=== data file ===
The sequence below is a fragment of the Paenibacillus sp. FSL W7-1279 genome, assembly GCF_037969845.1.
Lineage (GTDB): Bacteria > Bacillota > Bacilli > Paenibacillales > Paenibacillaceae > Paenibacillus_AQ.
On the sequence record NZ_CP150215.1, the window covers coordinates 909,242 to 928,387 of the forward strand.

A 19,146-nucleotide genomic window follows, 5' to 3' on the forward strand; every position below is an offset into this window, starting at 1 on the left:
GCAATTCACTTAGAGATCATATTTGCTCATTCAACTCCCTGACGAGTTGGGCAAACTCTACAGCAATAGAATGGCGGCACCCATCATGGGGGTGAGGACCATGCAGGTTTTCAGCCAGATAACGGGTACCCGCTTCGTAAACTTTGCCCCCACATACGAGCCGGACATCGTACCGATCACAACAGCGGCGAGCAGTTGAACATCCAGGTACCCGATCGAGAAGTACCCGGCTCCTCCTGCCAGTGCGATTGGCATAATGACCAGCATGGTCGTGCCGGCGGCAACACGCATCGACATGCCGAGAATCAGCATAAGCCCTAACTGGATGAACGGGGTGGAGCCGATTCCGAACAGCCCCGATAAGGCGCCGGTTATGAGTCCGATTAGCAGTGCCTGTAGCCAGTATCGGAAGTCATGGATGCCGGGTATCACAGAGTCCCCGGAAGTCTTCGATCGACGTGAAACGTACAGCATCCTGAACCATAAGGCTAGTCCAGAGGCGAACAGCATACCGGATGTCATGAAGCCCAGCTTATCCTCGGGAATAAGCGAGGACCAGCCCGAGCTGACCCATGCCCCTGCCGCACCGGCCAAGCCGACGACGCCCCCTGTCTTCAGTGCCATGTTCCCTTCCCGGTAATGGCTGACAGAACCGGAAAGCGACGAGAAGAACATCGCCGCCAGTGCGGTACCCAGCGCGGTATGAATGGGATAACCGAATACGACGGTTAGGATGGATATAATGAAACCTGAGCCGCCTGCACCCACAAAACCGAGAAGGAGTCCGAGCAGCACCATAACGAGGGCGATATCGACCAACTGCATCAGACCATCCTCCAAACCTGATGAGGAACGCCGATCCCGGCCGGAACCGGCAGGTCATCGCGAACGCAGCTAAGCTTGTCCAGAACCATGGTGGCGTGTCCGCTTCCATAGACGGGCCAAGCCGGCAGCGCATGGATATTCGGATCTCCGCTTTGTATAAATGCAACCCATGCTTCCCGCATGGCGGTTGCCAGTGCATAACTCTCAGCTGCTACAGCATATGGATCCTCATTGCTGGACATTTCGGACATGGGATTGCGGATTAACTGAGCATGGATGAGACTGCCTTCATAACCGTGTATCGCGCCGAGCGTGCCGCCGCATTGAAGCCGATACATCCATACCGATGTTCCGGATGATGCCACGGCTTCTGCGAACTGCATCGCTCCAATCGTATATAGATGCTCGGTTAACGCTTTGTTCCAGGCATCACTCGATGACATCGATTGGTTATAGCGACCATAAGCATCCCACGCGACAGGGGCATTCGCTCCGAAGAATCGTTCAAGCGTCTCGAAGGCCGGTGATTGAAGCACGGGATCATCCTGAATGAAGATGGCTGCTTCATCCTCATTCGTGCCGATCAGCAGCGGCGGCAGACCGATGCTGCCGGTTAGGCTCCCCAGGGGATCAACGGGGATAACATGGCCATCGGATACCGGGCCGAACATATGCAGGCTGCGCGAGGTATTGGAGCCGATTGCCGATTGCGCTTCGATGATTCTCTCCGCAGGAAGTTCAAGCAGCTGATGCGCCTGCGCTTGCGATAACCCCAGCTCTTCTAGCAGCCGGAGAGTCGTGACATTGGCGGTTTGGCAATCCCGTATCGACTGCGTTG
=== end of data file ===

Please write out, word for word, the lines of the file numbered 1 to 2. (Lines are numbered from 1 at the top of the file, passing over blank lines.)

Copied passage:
The sequence below is a fragment of the Paenibacillus sp. FSL W7-1279 genome, assembly GCF_037969845.1.
Lineage (GTDB): Bacteria > Bacillota > Bacilli > Paenibacillales > Paenibacillaceae > Paenibacillus_AQ.